There is more discussion bouncing around the idea of knowledge work and visibility, mostly collected by Jim McGee in Observable work - more on knowledge work visibility (#owork). The group has decided this is called "observable work." I've used "explicit" in my title simply to reference the long-running discussion of explicit-implicit-tacit in the knowledge management world.
I’m greatly encouraged by the discussion and debate we’ve already triggered. ... Here are some questions and ideas that i think are worth pursuing. Please feel free to join in the discussion and the effort as it unfolds;
- What can you do to make your own work more readily observable?
- How might making your work observable be immediately beneficial to you, even if no one else bothered to pay attention?
- Who else benefits if your work is more observable?
- How do you benefit from others making their work more observable?
- What risks and challenges do you need to manage as you make your work more observable?
I like the ideas behind these questions - at least the ideas that I read. In one vein, I can think purely about my own work and the mechanisms that help me get things done - and remember what I've done. Here I think heavily on the "personal effectiveness" or "personal knowledge management" ideas that arrive from many different directions. Some of them area geared towards what do I need to do next, such as the large time management category in bookstores. David Allen's Getting Things Done is often tossed into this bucket, but I see it as going well beyond time management. It's really about getting the hidden stuff out of my brain and into some kind of explicit / observable system that I can trust to help me take care of all the projects I have running.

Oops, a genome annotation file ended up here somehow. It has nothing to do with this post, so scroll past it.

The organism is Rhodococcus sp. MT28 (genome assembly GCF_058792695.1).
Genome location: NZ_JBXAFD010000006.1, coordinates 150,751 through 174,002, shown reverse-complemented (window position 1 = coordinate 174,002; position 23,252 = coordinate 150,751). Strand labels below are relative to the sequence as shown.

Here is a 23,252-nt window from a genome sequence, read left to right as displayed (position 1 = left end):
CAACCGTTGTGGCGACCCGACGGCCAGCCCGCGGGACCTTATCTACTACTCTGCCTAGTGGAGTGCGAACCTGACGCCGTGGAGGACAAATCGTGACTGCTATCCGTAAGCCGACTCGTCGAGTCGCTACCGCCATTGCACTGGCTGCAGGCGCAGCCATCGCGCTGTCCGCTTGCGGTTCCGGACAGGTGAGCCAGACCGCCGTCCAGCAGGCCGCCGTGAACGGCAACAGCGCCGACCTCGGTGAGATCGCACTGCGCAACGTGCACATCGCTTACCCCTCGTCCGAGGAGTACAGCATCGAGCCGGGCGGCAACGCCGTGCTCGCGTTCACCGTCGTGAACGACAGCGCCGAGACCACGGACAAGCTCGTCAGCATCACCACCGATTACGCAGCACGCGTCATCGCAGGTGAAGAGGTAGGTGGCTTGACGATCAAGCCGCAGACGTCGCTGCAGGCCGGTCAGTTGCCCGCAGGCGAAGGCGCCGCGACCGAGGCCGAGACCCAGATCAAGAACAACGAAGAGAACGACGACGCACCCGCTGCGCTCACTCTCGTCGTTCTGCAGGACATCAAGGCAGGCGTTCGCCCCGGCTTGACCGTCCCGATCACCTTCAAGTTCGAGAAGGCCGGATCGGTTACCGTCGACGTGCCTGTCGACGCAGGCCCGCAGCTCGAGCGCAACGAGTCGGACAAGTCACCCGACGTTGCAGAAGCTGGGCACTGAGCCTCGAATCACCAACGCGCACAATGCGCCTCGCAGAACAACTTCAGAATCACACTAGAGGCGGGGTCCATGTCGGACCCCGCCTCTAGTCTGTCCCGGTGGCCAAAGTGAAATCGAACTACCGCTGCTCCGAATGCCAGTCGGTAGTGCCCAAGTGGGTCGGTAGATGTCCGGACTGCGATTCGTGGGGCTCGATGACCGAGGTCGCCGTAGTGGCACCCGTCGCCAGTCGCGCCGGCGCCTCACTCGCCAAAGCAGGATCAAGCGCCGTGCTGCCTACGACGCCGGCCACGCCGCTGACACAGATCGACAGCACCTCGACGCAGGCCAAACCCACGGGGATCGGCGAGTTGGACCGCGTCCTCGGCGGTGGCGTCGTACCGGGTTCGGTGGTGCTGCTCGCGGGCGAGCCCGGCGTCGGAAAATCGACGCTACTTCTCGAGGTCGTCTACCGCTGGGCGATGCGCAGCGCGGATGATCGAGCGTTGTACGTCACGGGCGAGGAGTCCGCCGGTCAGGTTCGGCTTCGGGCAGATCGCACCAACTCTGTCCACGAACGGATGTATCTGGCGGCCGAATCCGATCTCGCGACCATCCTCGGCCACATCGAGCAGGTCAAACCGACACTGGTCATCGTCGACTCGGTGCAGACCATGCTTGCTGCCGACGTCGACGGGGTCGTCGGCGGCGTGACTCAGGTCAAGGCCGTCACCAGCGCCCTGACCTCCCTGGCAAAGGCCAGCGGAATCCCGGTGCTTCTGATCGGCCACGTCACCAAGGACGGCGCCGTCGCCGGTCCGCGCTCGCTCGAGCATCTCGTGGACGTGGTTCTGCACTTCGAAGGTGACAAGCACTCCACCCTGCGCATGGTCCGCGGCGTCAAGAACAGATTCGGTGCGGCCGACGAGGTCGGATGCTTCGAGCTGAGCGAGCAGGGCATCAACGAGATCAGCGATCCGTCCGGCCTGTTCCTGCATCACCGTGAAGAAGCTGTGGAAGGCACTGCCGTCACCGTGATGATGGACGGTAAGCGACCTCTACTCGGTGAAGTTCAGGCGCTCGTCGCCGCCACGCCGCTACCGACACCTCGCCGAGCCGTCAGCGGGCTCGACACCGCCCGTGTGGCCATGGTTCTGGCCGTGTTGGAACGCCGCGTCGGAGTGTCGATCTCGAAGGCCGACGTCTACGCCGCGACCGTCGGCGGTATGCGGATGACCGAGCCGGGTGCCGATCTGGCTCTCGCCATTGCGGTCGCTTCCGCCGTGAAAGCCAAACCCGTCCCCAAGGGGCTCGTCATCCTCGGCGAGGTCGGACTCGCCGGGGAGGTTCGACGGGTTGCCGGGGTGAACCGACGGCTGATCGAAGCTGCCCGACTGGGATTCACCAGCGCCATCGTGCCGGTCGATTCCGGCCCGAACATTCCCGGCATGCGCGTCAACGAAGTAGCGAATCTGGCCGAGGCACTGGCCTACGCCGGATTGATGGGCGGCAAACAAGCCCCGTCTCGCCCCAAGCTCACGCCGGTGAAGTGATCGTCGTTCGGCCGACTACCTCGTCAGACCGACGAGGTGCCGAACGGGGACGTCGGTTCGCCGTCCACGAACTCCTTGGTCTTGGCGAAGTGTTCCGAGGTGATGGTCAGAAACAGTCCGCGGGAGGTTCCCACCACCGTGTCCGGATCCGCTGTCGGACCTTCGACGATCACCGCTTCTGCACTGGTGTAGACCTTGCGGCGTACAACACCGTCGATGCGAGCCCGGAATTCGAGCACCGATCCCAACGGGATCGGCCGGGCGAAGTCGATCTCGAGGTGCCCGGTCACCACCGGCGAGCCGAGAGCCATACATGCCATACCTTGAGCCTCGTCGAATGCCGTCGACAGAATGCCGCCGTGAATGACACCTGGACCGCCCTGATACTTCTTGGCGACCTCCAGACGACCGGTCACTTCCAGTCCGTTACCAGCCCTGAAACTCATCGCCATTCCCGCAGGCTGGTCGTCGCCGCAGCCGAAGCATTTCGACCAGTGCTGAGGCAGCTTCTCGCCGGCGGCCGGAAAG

The next two questions follow vein of this conversation - and one of the big reasons I evangelize on personal knowledge management. What I do clearly affects those around me. If I am hidden, disorganized and cluttered, my colleagues and family are affected. If I am visible, transparent, organized, my work should more clearly fit into that of my colleagues.
I could imagine a path of discussion that looks at similarity of systems: if our systems for being observable don't work with each other, then it's almost the same as not being observable at all. However I make my work visible, beyond being helpful for me, it should also be helpful to my colleagues and others around me who I expect to benefit. Sometimes, unfortunately, this is most obvious when there are desynchronizations: appointments forgotten, key responsibilities with others missed. For me, this often happens at home.
Because of the work I've been doing recently, I see the need for observable work in project management. And specifically, around hand-offs between chunks of work ("tasks"). The people on active work need to provide enough visibility, so that the next group knows when to expect their work to start; knows what has happened (or not) in the earlier chunk; and so that they can move as quickly as possible without having to re-do or re-learn anything that had been done before.
[Photo: "Observation Tower" by InAweofGod'sCreation]